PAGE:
The first poster session I attended today was “Blogs, Vlogs, and the Mad Rush to Web 2.0,” by David Pogue.
With an introduction to Social Media- self-expression via text, audio, video- Pogue asked the audience how many people have ever blogged, podcasted, vlogged, etc. Not many hands went up as bloggers. In fact, when he asked the audience how many people read blogs everyday, my guess is that less than 20 hands were raised (the audience was several hundred). I find this a little disheartening. NETA is an EDUCATION conference. How can we be effectively teaching our students if our teachers/administrators/tech staff aren’t in the know about what’s going on in the world? Blogging is nothing new. Our kids know how to use these tools to communicate, self-express… we don’t have time to play catch up!
Sorry… I digressed a little there. I wonder if David Pogue felt the same way.
He also discussed the amount of garbage that’s out there in Web 2.0, but he was careful to note that there are some really amazing things happening on YouTube and iTunes and the rest. I truly agree. As adults, we can’t discount what people are producing and creating, just because much of it isn’t well-produced, written, or even planned. Yes, a lot of YouTube videos are not worth our time… but several are. Young people are learning and building and creating outside of their educational institutions. Or should I say, in SPITE of their educational institutions. Nobody ever asked a kid to create a YouTube video, and then take a standardized test about creating the video.
Pogue also brought up “Copyright Challenges,” something he touched upon in his keynote earlier in the morning. I was really glad that he discussed how the music industry just isn’t getting it. Suing one’s own customers doesn’t get you far. In fact, I’d say it would do more to lose those customers than to theoretically whip them into shape. There are options that the music industry should consider. When your customers’ demands change, change your business or fail. Duh. Find a way to get those customers back, and make it look different. Funny, I’ve been saying the same thing about education.
Toward the end of his session, Pogue noted that there’s a lot of mistrust on the internet. A lot of corporate sponsorship of blogs, PR blogs, people getting paid to blog/endorse a company or its products, phony profiles or identities passed off as genuine (e.g., lonelygirl15)… it’s hard to know whom to credit as authentic. Additionally, with the anonymity the internet provides, there’s a lot of truly vile content, especially in comments. Pogue said, “anonymity breeds contempt.” People feel safe spewing hatred from behing the curtain. He brought up the Kathy Sierra situation, and mentioned that some have called for a “Blogger Code of Conduct.” Will it happen? Will bloggers be able to self-regulate ? There are many suggestions by a lot of people about how to start addressing this problem.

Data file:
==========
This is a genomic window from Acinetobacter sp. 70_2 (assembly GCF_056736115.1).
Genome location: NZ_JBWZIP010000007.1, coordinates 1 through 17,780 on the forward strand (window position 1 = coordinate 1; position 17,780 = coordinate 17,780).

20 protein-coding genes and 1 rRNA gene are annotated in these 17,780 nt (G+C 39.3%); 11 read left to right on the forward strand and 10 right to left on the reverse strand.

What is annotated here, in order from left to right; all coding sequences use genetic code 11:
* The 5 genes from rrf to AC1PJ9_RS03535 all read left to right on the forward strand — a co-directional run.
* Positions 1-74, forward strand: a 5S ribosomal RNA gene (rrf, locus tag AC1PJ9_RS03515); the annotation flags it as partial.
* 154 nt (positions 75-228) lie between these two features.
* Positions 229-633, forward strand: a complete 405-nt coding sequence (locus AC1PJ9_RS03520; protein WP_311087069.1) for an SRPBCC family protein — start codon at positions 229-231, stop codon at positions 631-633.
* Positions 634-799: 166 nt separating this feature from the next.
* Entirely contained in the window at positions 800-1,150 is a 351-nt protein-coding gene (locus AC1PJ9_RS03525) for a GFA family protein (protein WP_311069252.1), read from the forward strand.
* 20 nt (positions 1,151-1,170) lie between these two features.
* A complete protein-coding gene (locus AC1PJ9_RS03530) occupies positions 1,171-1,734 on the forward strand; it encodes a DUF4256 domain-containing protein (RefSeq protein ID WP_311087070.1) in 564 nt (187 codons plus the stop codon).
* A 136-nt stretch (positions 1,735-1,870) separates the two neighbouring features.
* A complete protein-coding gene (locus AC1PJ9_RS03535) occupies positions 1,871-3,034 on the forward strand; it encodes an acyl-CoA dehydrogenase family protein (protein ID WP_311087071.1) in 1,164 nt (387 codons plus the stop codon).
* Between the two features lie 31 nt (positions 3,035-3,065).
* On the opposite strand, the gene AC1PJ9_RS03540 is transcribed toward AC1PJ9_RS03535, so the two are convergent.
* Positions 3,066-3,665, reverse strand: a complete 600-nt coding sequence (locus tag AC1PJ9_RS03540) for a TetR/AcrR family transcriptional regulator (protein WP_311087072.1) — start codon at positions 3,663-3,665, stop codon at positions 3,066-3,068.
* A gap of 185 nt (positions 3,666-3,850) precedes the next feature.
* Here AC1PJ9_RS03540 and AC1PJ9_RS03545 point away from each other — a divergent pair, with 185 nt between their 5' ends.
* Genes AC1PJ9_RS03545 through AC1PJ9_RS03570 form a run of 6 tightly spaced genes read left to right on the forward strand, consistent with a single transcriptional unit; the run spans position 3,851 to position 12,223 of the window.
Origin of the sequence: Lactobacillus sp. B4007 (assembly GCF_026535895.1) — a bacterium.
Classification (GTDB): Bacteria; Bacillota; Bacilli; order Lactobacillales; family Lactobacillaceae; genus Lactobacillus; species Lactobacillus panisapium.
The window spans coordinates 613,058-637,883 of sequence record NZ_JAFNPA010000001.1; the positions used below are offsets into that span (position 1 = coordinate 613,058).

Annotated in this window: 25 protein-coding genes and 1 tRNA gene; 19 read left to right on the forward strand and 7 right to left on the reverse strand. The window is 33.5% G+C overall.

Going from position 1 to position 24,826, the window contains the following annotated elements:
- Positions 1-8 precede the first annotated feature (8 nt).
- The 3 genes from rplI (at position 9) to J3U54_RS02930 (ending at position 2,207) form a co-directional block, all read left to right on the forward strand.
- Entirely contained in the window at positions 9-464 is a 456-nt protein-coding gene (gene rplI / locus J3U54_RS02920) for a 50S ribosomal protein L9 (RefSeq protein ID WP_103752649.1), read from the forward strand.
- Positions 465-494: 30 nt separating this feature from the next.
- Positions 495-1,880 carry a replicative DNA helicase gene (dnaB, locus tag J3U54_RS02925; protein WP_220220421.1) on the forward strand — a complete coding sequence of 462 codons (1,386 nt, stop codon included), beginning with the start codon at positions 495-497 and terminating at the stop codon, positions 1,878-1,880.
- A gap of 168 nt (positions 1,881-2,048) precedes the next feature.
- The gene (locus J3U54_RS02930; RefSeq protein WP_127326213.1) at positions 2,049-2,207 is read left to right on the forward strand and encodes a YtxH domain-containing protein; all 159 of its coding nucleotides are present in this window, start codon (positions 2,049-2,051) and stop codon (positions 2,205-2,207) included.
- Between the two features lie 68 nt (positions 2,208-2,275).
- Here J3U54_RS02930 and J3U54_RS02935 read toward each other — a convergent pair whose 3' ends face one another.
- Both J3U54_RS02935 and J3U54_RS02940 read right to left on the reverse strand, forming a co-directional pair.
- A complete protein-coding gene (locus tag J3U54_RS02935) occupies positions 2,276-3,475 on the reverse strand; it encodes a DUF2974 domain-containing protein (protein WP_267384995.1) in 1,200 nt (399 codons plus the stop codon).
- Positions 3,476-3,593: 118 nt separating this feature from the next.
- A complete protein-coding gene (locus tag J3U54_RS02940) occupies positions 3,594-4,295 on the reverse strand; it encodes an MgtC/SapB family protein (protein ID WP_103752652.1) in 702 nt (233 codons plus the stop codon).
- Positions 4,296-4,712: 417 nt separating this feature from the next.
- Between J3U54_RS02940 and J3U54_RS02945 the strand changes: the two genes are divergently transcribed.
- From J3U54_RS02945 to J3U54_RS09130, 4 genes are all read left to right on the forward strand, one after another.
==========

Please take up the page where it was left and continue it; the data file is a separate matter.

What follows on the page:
I’m glad Pogue brought this up, because it’s important. I have posted about the very same issue on another blog. I do wish, however, that he could have mentioned more about the positive aspects of Web 2.0 before ending the session. People who are afraid of “Social Media” will use that as justification to not blog, not podcast, not put themselves out there to communicate with the world. And they definitely don’t want kids in a world like that… even though that’s where the kids already are.
Okay, well… on to the next session. My next post will be about Tony Vincent’s session, “I Didn’t Know You Could Do That With An iPod.” Tony is a former teacher with whom I’ve had the pleasure of working. I’m anxious to see what he’s up to!